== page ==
Since the summer (2015) there have been penalty settlements announced by the Federal Maritime Commission (FMC) which total in excess of $2,000,000.00.  Its Bureau of Enforcement (BOE) is the arm of the Commission specifically focused on prosecution.  The BOE investigates violations of the Shipping Act as well as enforces FMC regulations, and Bureau attorneys are the ones who act as trial counsel in all formal Commission proceedings.  Often a settlement is reached between violating parties and Bureau attorneys, and detailed below are some notably large cases from the past year.   Settlements generally avoid any admission of wrongdoing, and avoid the extensive time and money expenditure required by administrative trials.

In August, the BOE announced FMC collections of $1,227,500.00.  These collections were made in the form of penalty payments by a variety of different parties, including seven different non-vessel operating common carriers (NVOCCs) and one vessel-operating common carrier (VOCC).  The violations alleged of the NVOCCs included unlawfully collecting forwarder compensation, misrepresenting the names of shipper accounts, allowing improper parties to access service contracts, knowingly obtaining transportation less than applicable rates, and more. The most heavily penalized party was the vessel operator United Arab Shipping Company; it was charged with violating 46 U.S.C. 41104(1) and 46 U.S.C. 41104(2) for allegedly paying unlawful rebates to a shipper and providing transportation at rates inconsistent with their published tariff.  In total, United Arab Shipping Company paid $537,500.00 in penalties to the agency.

In September another announcement was made regarding penalty collections, but this time only one party was involved.  A VOCC based in Norway named Siem Car Carriers was found to be in violation of 46 U.S.C. 41102(b).  In this case the violations were voluntarily disclosed, and an agreement was reached in which Siem paid $135,000.00 in penalties.  The Chairman of the FMC, Mario Cordero, states, “Voluntary disclosures can serve to diminish carrier exposure to very significant monetary penalties.”  Based on this, it is reasonable to assume that Siem would have been responsible for greater penalties if they had not taken the initiative to disclose this information voluntarily.   In January of this year we presented our first seminar on voluntary disclosure to Federal agencies.   It is interesting to see how the disclosed entity paid roughly 25% of what the non-disclosing entity paid above, though of course the facts and extent of the alleged violations may have differed greatly.

In December 2015, still more violations were announced, and this time they involved freight forwarders, NVOCCs, and two unlicensed entities acting as ocean transportation intermediaries (OTIs). The British Association of Removers and Sparx Logistics are both NVOCCs that allegedly violated FMC regulations by obtaining ocean transportation at lower than applicable rates; while neither company admitted to actually doing so, they did agree to settle and pay penalties. Wilhelmsen Ships Services and N/J International are licensed NVOCCs and freight forwarders which were involved in cases charging them with operating without a valid Qualifying Individual for a period of over one year. As a result, both companies were ordered to pay penalties to the FMC. Lastly, Azap Motors and Knopf International are unlicensed entities that were both alleged to be offering OTI services without a proper FMC license. Both companies agreed to pay penalties, and Azap Motors even dissolved as a company.  Collections from penalty violations totaled $334,000.00 for the month overall.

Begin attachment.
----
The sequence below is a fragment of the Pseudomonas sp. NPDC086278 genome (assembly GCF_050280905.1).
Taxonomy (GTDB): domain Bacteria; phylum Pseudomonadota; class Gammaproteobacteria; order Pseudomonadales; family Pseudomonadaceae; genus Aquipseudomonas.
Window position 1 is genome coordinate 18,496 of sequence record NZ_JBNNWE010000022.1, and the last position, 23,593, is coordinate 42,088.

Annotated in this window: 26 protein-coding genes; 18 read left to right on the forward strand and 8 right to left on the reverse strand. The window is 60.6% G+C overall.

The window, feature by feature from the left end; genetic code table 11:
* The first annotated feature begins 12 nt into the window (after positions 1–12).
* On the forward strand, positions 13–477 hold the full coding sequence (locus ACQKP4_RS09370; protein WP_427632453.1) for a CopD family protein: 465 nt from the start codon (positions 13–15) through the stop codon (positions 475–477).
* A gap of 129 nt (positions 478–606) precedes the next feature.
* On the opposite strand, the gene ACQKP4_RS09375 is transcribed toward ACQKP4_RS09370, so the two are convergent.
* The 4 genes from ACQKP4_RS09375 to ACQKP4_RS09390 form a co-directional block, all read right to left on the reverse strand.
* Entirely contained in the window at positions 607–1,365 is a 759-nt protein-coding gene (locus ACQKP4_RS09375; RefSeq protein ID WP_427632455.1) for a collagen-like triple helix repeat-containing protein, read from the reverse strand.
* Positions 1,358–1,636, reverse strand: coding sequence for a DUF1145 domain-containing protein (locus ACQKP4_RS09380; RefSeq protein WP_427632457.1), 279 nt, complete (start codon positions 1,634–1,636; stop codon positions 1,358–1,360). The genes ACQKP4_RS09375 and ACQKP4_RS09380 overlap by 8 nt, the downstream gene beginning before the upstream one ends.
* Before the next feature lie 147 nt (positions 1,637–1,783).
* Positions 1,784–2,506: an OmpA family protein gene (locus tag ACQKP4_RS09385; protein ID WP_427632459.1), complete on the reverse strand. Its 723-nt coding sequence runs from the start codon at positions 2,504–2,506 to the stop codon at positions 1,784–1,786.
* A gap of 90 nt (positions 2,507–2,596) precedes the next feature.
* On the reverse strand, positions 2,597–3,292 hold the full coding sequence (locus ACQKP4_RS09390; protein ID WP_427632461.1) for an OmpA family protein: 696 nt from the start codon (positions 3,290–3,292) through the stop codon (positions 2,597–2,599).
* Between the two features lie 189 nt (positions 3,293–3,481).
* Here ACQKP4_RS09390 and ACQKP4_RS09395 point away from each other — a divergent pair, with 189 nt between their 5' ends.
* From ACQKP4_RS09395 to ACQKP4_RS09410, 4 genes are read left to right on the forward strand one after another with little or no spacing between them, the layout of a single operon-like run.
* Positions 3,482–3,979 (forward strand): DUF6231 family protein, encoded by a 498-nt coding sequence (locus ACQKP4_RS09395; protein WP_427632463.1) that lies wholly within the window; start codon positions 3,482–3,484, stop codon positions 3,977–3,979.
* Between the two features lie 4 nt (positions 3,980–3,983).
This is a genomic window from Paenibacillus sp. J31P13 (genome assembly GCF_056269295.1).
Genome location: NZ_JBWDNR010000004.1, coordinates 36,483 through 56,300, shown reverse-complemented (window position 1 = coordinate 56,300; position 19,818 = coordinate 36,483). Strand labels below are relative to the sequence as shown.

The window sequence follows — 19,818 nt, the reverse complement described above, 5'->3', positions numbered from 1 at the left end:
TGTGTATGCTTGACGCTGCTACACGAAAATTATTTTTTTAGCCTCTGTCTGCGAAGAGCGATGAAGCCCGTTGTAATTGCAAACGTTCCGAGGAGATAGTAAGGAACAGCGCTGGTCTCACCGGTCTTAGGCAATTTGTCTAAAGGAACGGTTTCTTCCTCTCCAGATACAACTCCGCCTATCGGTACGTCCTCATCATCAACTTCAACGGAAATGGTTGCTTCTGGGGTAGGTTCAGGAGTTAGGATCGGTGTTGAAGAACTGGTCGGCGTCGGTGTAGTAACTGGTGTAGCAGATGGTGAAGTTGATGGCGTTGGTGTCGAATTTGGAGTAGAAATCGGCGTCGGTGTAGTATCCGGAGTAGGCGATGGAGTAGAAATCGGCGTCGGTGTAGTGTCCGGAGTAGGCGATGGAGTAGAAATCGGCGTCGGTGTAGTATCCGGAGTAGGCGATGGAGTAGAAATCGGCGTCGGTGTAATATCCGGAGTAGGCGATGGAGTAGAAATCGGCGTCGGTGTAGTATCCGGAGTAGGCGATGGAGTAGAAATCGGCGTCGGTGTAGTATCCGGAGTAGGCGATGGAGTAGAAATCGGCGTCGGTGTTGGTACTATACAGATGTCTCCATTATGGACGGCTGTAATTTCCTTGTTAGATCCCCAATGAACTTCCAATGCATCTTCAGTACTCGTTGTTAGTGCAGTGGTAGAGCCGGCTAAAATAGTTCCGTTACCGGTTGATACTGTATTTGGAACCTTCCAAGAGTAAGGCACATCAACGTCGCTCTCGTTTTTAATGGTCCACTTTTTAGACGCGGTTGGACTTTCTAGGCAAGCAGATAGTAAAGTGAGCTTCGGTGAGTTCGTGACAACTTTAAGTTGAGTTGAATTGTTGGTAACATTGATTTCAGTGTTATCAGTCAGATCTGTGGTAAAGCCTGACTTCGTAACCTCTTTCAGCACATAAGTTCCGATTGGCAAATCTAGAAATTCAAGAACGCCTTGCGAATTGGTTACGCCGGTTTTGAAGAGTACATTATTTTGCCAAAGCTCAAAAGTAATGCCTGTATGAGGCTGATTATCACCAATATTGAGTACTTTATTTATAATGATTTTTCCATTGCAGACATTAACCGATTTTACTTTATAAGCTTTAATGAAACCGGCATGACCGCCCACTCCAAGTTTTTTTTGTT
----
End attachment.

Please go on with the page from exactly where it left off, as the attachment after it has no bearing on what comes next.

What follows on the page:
As 2016 has kicked off, so have the FMC collections. It was announced recently that the FMC collected a total of $520,000.00 through civil penalties in the month of February.  These penalties came from four different OTIs (both NVOCCs and freight forwarders) and one VOCC. It is important to note that in that month all NVOCCs were penalized for the same action: they allegedly obtained transportation at less than applicable rates. The FMC takes this seriously, and it is important to ensure you are paying a fair price for transportation as set by tariffs.   Misrepresentation of weight, volume or commodity is dealt with harshly by the agency.

You can learn a great deal from examining past FMC penalties.  When dealing with trade and transportation it is your responsibility to understand the regulations set forth by the FMC as well as the Shipping Act, and to ensure that your actions are in accordance with these guidelines.  Otherwise, as we have seen in these cases, severe penalties may be assessed letting the agency laugh all the way to the bank.

Share